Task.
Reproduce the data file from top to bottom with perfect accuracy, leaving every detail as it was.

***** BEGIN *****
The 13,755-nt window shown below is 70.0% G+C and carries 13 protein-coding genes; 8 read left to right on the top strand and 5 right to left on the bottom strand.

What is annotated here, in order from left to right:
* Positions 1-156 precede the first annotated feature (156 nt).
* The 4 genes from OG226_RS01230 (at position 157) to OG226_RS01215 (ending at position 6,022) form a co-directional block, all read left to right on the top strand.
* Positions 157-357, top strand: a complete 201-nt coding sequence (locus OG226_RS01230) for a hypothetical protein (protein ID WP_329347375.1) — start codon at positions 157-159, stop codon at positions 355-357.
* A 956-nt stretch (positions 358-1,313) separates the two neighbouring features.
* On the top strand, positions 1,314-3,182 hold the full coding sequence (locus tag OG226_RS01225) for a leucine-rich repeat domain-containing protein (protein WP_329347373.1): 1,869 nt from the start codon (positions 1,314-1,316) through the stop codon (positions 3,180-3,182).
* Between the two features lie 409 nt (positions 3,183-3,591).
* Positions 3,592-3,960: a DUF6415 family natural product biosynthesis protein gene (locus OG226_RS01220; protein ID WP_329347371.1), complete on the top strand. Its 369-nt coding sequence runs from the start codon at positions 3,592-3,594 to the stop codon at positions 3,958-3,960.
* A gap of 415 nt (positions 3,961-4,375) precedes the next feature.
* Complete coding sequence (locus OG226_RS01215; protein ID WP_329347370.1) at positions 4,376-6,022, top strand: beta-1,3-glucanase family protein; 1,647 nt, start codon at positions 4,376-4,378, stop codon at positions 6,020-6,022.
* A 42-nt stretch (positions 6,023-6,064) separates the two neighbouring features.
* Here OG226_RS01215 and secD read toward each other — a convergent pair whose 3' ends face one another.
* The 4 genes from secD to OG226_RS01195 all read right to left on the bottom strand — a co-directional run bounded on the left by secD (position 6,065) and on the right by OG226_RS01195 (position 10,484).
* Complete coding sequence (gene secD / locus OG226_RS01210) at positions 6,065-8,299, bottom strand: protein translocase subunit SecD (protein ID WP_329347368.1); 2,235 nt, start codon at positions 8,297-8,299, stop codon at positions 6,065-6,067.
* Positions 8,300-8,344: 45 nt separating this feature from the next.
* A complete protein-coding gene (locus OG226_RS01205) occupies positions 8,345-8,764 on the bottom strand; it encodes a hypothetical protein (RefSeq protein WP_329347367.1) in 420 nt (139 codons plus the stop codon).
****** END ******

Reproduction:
The 13,755-nt window shown below is 70.0% G+C and carries 13 protein-coding genes; 8 read left to right on the top strand and 5 right to left on the bottom strand.

What is annotated here, in order from left to right:
* Positions 1-156 precede the first annotated feature (156 nt).
* The 4 genes from OG226_RS01230 (at position 157) to OG226_RS01215 (ending at position 6,022) form a co-directional block, all read left to right on the top strand.
* Positions 157-357, top strand: a complete 201-nt coding sequence (locus OG226_RS01230) for a hypothetical protein (protein ID WP_329347375.1) — start codon at positions 157-159, stop codon at positions 355-357.
* A 956-nt stretch (positions 358-1,313) separates the two neighbouring features.
* On the top strand, positions 1,314-3,182 hold the full coding sequence (locus tag OG226_RS01225) for a leucine-rich repeat domain-containing protein (protein WP_329347373.1): 1,869 nt from the start codon (positions 1,314-1,316) through the stop codon (positions 3,180-3,182).
* Between the two features lie 409 nt (positions 3,183-3,591).
* Positions 3,592-3,960: a DUF6415 family natural product biosynthesis protein gene (locus OG226_RS01220; protein ID WP_329347371.1), complete on the top strand. Its 369-nt coding sequence runs from the start codon at positions 3,592-3,594 to the stop codon at positions 3,958-3,960.
* A gap of 415 nt (positions 3,961-4,375) precedes the next feature.
* Complete coding sequence (locus OG226_RS01215; protein ID WP_329347370.1) at positions 4,376-6,022, top strand: beta-1,3-glucanase family protein; 1,647 nt, start codon at positions 4,376-4,378, stop codon at positions 6,020-6,022.
* A 42-nt stretch (positions 6,023-6,064) separates the two neighbouring features.
* Here OG226_RS01215 and secD read toward each other — a convergent pair whose 3' ends face one another.
* The 4 genes from secD to OG226_RS01195 all read right to left on the bottom strand — a co-directional run bounded on the left by secD (position 6,065) and on the right by OG226_RS01195 (position 10,484).
* Complete coding sequence (gene secD / locus OG226_RS01210) at positions 6,065-8,299, bottom strand: protein translocase subunit SecD (protein ID WP_329347368.1); 2,235 nt, start codon at positions 8,297-8,299, stop codon at positions 6,065-6,067.
* Positions 8,300-8,344: 45 nt separating this feature from the next.
* A complete protein-coding gene (locus OG226_RS01205) occupies positions 8,345-8,764 on the bottom strand; it encodes a hypothetical protein (RefSeq protein WP_329347367.1) in 420 nt (139 codons plus the stop codon).